Monday, 27 May 2013

Film Review: The Great Gatsby (2013)

Director: Baz Luhrmann
Writer: Baz Luhrman and Craig Pearce
Stars: Leonardo DiCaprio, Joel Edgerton, Tobey Maguire and Carey Mulligan

Baz Luhrmann’s remake of F. Scott Fitzgerald’s classic novel The Great Gatsby may just be his most infuriating, and best, work to date. Having said that, his previous films have not impressed this particular reviewer so that may be faint praise.

Stylistically, the film is split into two distinct sections; the flamboyant, in your face, style over substance visuals we expect from Luhrmann and the calmer, dialled down direction once the story begins to take shape. Both aspects of Luhrmann’s directorial decisions have their successes and failures but for very different reasons, and it is the ‘Luhrmann-esque’ visuals which were the most dichotomized in the enjoyment of the film.

The decision to shoot a film set in the 1920s in a thoroughly modern 3D style is a fundamental mistake because it allows a director like Luhrmann to have free reign with CGI created visuals and all sense of time and period are perished as all focus is put on the visuals which add nothing to the storytelling. The scenes where cars are racing down narrow roads and when the characters cross the Brooklyn Bridge look like they should be in a sci-fi film because nothing is believable in this 1920s world of Luhrmannn’s and only serve to distract the audience from what is being said. Moreover, as Nick Carraway (Tobey Maguire) tells his story through voiceover (which we’ll come to later) Luhrmann occasionally chooses to show the words ‘typing’ or floating on the screen for no other reason than yet more excess. These words when written by Fitzgerald (or any words written by any great novelist) do not need to be shown on screen, the beauty is in the poetry of reading them in one’s head, or hearing them spoken aloud, but never a combination of both.

The flip side to Luhrmann’s style which really worked well came in what turned out to be the two standout scenes in the film; scenes which really shouldn’t work with this source material. Both scenes are extended parties where excess is key and excess is something this director flourishes in. A huge party at Gatsby’s (Leonardo DiCaprio) house is shot with such a frantic and sweeping camera and with a booming, modern soundtrack, and with glitter and glamour almost exploding out of the screen that it puts the audience as close to the party as is possible in the language of cinema. The scene also introduces Gatsby in a truly memorable way as fireworks literally go off when his face is first seen, with DiCaprio looking every inch of an iconic character.

The other party scene see Carraway getting drunk for only the second time in his life, and yet again Luhrmann brings an energy and liveliness to the scene which most other directors would struggle to bring. The scene even has a trumpet player superimposed over some frames which both means nothing yet adds a drunken, out of body experience to the scene which, if that is what Luhrmann was going for, the scene is a success until the clumsy, unforgivable CGI zoom out of a CGI New York City. The director just couldn’t help himself, and that seems to become the motif of this film.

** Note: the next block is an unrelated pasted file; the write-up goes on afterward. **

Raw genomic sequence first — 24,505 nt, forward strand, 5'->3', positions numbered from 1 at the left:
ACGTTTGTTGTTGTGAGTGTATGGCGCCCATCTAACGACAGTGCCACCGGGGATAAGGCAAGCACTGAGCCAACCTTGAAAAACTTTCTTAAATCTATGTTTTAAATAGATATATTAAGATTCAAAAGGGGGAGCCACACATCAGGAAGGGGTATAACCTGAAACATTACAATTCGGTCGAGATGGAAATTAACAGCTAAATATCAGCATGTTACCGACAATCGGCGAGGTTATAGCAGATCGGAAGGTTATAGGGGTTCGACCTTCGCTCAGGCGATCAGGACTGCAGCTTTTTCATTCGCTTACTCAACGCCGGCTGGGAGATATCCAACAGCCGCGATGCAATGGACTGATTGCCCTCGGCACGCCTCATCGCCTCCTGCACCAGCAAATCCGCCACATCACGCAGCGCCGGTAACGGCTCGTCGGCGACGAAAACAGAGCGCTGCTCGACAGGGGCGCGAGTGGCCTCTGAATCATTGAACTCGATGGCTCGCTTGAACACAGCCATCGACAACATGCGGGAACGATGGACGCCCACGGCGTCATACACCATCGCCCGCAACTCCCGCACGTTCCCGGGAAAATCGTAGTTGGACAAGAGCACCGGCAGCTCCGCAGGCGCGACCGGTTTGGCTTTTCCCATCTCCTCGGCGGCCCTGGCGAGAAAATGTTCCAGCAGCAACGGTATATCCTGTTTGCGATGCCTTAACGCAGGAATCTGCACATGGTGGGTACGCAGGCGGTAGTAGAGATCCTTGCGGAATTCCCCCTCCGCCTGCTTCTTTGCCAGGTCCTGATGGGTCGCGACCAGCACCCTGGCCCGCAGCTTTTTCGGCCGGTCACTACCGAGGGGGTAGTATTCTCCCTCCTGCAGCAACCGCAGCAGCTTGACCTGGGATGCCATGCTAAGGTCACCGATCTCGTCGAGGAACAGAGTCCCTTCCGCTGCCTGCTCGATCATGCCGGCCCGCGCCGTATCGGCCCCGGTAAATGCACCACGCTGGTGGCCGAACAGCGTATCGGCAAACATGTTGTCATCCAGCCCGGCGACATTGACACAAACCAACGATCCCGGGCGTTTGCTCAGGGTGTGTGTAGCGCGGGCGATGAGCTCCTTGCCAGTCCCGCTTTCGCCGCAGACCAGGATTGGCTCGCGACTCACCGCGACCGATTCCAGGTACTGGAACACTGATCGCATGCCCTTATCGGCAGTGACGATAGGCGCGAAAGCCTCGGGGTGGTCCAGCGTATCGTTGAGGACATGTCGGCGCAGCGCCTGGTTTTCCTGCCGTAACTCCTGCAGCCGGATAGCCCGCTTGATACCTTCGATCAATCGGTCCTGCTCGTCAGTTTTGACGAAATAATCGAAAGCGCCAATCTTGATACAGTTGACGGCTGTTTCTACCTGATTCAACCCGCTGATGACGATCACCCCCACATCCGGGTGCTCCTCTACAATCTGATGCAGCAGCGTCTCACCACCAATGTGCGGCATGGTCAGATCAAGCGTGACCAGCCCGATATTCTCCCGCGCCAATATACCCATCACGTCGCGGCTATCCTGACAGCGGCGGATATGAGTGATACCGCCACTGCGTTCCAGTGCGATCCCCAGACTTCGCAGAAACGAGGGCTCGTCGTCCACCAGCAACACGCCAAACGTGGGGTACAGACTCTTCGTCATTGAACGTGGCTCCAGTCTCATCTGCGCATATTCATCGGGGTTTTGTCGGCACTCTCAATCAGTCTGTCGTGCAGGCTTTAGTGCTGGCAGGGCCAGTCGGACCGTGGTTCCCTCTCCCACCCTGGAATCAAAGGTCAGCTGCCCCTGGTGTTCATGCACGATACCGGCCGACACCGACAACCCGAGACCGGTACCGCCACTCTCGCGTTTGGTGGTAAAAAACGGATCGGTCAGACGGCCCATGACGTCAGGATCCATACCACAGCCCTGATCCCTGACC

The decision to use a modern soundtrack, outside of these party scenes, is a disaster. The single worst moment in the film comes when Gatsby’s car pulls up next to a car full of young black people who are listening to Jay-Z’s "Izzo (H.O.V.A.)" which plays for, at most, ten seconds is appalling commercialism to influence soundtrack sales, as is every hip hop track. They stand out for all the wrong reasons and crush the film in its early scenes under the weight of its own need to be different and modern.

Once the love story between Gatsby and Daisy (Carey Mulligan) takes shape, Luhrmann’s film noticeably slows down and the actors are allowed to take centre stage. As good as the actors are here (and no one disappoints), by this point in the running time Luhrmann has set his stall out and created his own take on the classic story and the sudden change in pace is just as jarring as the initial whirlwind start. From here on every scene is heighten dramatics and the actors are giving everything they’ve got to turn this film back into some semblance of The Great Gatsby we know about from reading the novel or seeing previous versions. Moreover, exactly what Luhrmann brings to the film from here on in is not clear, as the dramatic weight is all powered by the performances; the film begins to drag before the two hour mark and despite good performances, and the director’s more subdued style does not hold the attention in the way the source material allows.

Furthermore the screenplay proves problematic. Voiceover narratives and flashback techniques take the audience out of the story and the need to give Carraway a vehicle to tell his story years later while being treated for alcoholism at a sanatorium is a very clumsy framing device for such a well known story.

Stop thinking for yourself verdict: Although the costumes are exquisite throughout and the production value is high, at 142 minutes the film is simply too long to hold the attention with Luhrmann at the helm. With the shifts in style and tone that the director brings and his desire to make it all things at once, this film is ultimately just too unbalanced to deliver the greatness that Gatsby deserves.

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